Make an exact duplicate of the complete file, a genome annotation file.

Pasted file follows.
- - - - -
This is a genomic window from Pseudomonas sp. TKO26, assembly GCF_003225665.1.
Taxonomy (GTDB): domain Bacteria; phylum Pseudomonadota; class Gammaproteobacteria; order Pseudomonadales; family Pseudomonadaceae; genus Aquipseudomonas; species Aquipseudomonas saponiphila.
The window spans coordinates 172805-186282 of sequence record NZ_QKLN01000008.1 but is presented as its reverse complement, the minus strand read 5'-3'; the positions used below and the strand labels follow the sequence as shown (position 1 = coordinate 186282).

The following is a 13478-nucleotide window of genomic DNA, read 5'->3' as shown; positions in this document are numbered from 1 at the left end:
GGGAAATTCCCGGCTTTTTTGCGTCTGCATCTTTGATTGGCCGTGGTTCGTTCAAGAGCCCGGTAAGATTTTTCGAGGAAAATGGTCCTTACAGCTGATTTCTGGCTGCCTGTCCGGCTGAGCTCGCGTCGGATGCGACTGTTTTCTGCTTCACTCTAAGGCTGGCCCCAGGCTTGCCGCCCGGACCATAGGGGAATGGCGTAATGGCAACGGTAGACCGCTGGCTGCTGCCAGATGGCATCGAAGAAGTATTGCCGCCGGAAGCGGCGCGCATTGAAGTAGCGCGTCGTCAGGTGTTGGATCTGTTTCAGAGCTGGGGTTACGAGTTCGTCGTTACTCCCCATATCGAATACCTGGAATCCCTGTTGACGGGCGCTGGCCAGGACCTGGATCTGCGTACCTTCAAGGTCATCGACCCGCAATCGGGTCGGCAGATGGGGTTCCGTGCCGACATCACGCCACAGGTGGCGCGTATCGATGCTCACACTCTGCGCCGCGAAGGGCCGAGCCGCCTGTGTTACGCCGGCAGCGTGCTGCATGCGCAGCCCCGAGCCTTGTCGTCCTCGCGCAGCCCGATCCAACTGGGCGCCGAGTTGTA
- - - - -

This is a genomic window from Pseudomonas sp. TKO26, assembly GCF_003225665.1.
Taxonomy (GTDB): domain Bacteria; phylum Pseudomonadota; class Gammaproteobacteria; order Pseudomonadales; family Pseudomonadaceae; genus Aquipseudomonas; species Aquipseudomonas saponiphila.
The window spans coordinates 172805-186282 of sequence record NZ_QKLN01000008.1 but is presented as its reverse complement, the minus strand read 5'-3'; the positions used below and the strand labels follow the sequence as shown (position 1 = coordinate 186282).

The following is a 13478-nucleotide window of genomic DNA, read 5'->3' as shown; positions in this document are numbered from 1 at the left end:
GGGAAATTCCCGGCTTTTTTGCGTCTGCATCTTTGATTGGCCGTGGTTCGTTCAAGAGCCCGGTAAGATTTTTCGAGGAAAATGGTCCTTACAGCTGATTTCTGGCTGCCTGTCCGGCTGAGCTCGCGTCGGATGCGACTGTTTTCTGCTTCACTCTAAGGCTGGCCCCAGGCTTGCCGCCCGGACCATAGGGGAATGGCGTAATGGCAACGGTAGACCGCTGGCTGCTGCCAGATGGCATCGAAGAAGTATTGCCGCCGGAAGCGGCGCGCATTGAAGTAGCGCGTCGTCAGGTGTTGGATCTGTTTCAGAGCTGGGGTTACGAGTTCGTCGTTACTCCCCATATCGAATACCTGGAATCCCTGTTGACGGGCGCTGGCCAGGACCTGGATCTGCGTACCTTCAAGGTCATCGACCCGCAATCGGGTCGGCAGATGGGGTTCCGTGCCGACATCACGCCACAGGTGGCGCGTATCGATGCTCACACTCTGCGCCGCGAAGGGCCGAGCCGCCTGTGTTACGCCGGCAGCGTGCTGCATGCGCAGCCCCGAGCCTTGTCGTCCTCGCGCAGCCCGATCCAACTGGGCGCCGAGTTGTA